The Equality Act states that it is disability discrimination to treat someone unfavourably because of their disability. The EAT has held in Scottish Fire and Rescue Service v Cowie and ors that any pre-conditions applied by employers to the way they treat their employees cannot be separated from the treatment itself when deciding whether it was discriminatory or not.

Thompsons was instructed by the FBU to act on behalf of its members.


Basic facts

At the start of the coronavirus (COVID-19) pandemic, the fire service extended a special leave policy governing the circumstances under which paid or unpaid special leave might be granted to cover staff who had to stay at home either because they were shielding or for childcare reasons. To be eligible, however, staff first had to use up any accrued time off in lieu (TOIL) and annual leave.

The FBU lodged tribunal claims, arguing that this amounted to unfavourable treatment for the purposes of section 15 of the Equality Act 2010 and gave rise to a particular disadvantage for women under section 19 of the act, because they could no longer choose when they would take TOIL or annual leave.


Relevant law

Section 15 states that it is disability discrimination to treat someone “unfavourably because of something arising in consequence of” their disability.

Section 19 states that it is indirect discrimination to apply a provision, criterion or practice (PCP) to someone which is discriminatory in relation to a protected characteristic, such as sex.


Tribunal decision

The tribunal agreed with the union to the extent that, as employees could no longer choose when to take their TOIL and annual leave, they had lost the flexibility offered under the policy. Although this constituted unfavourable treatment under section 15, the tribunal did not award compensation because there was no evidence they had suffered any injury to feelings. As for the section 19 claims, the tribunal held that the claimants had failed to establish the necessary group disadvantage for women. Both sides appealed.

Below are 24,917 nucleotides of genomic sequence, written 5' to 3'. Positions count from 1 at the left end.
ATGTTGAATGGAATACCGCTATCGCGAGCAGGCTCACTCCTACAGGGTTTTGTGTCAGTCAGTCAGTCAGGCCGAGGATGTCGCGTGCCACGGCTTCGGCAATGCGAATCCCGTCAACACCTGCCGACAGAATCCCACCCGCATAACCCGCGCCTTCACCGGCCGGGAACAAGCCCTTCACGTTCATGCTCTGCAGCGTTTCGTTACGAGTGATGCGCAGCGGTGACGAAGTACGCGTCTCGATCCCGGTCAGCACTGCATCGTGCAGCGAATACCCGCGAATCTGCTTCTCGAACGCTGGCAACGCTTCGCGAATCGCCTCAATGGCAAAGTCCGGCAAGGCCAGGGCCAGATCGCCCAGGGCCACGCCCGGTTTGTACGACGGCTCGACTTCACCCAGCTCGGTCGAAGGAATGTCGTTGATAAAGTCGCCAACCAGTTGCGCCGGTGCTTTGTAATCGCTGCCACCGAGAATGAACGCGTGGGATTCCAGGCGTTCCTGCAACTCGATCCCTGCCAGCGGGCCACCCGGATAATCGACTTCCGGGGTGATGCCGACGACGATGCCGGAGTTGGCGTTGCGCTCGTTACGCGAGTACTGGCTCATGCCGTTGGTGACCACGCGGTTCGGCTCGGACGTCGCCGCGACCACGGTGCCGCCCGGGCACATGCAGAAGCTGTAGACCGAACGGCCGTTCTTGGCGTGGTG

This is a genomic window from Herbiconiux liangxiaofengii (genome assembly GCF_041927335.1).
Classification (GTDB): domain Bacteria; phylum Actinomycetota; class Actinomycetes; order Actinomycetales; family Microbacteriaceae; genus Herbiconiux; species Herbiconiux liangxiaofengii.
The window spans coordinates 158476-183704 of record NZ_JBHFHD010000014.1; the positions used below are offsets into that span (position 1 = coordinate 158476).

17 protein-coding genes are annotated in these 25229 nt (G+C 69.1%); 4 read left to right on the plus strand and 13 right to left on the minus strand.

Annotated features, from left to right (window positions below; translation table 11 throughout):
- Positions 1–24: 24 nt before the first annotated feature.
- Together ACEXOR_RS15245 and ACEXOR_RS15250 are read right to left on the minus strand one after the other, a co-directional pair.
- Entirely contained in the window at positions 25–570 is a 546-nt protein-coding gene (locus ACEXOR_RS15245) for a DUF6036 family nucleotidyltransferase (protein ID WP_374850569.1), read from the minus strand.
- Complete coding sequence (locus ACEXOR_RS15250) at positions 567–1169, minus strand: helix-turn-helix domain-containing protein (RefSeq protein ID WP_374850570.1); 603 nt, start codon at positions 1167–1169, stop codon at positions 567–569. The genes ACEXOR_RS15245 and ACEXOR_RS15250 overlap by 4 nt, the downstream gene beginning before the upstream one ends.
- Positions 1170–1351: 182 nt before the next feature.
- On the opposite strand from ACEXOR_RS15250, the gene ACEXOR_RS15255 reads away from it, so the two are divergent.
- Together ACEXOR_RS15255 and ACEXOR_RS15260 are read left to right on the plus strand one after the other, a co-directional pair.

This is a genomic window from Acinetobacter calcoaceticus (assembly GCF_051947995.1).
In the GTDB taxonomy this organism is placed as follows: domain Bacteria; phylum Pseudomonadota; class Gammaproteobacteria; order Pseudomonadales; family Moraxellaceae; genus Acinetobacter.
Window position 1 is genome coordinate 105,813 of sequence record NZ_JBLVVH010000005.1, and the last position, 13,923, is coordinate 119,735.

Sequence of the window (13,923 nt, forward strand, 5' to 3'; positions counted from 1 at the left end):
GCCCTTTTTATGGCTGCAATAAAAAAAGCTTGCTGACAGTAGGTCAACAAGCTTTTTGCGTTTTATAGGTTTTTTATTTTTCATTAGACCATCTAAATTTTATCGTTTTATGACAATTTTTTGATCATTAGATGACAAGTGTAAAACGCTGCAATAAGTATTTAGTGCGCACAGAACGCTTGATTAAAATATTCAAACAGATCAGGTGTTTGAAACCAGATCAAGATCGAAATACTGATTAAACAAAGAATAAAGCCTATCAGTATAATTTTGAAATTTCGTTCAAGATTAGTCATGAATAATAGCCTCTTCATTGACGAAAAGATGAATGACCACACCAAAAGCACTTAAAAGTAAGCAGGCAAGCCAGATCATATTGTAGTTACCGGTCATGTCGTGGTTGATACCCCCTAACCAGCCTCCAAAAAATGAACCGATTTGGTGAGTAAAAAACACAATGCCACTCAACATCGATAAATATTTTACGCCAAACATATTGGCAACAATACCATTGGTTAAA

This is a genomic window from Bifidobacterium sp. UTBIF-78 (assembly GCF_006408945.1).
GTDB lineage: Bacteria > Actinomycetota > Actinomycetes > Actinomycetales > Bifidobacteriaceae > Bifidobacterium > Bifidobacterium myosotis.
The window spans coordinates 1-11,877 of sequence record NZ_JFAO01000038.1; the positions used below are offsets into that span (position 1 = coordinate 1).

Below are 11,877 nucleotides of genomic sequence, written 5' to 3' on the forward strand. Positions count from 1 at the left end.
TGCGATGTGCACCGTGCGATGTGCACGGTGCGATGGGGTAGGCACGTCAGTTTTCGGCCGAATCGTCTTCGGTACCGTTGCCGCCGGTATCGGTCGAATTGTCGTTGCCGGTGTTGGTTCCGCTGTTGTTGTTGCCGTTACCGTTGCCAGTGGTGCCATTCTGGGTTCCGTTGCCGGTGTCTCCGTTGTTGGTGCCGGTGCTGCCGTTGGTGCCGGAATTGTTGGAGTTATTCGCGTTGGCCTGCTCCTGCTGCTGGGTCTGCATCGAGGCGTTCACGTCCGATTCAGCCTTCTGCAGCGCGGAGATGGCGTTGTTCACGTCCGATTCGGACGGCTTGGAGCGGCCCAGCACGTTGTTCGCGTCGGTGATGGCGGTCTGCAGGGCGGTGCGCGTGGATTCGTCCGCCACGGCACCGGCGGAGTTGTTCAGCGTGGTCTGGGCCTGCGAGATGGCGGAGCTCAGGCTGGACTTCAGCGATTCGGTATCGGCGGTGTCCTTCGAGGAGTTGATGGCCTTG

EAT decision

With regard to section 15, the EAT held that although there was a relatively low threshold for finding unfavourable treatment, tribunals first had to identify the treatment that was being complained about. In this instance, it was having to use accrued TOIL and annual leave at a time not of the employees’ own choosing.

The EAT held that although the claimants had specifically referred to the conditions attached to the leave, they could not be viewed in isolation from the benefit itself. Indeed, the tribunal had found that the complaint related to “preconditions to obtaining or consequences of paid special leave” while referring to the paid special leave policy as “favourable” treatment.

As a result of artificially separating out the conditions of entitlement from the benefit itself, the tribunal had fallen into error. Although the EAT accepted that the advantage provided by the paid special leave policy could have been improved by removing the preconditions, it did not amount to “unfavourable treatment” by virtue of the fact that it could, hypothetically, have been even more favourable.

Similarly, the “clearly favourable” treatment provided by the paid special leave policy did not become “unfavourable” just because some beneficiaries might not have had to give up any accrued TOIL or annual leave. As the preconditions of entitlement were the same for everyone, the claimants did not suffer a disadvantage because of something arising in consequence of their disabilities. The EAT, therefore, set aside the decision to uphold the section 15 claims.

As for the decision on the section 19 claims, the same analysis applied to the tribunal’s finding on “disadvantage” as its finding on “treatment” under section 15. The EAT, therefore, upheld the decision to dismiss these claims.



This case shows that favourable policies with potentially unfavourable pre-conditions should not be strictly separated, but rather, should be treated in the round. Further, it highlights the distinction between group and individual disadvantage. Whilst certain societal norms, responsibilities and expectations will fall within judicial knowledge, claimants should not stop there. They should be prepared to evidence individual disadvantage and are reminded that having a PCP that is "not very nice" or inconvenient for an individual won't be enough.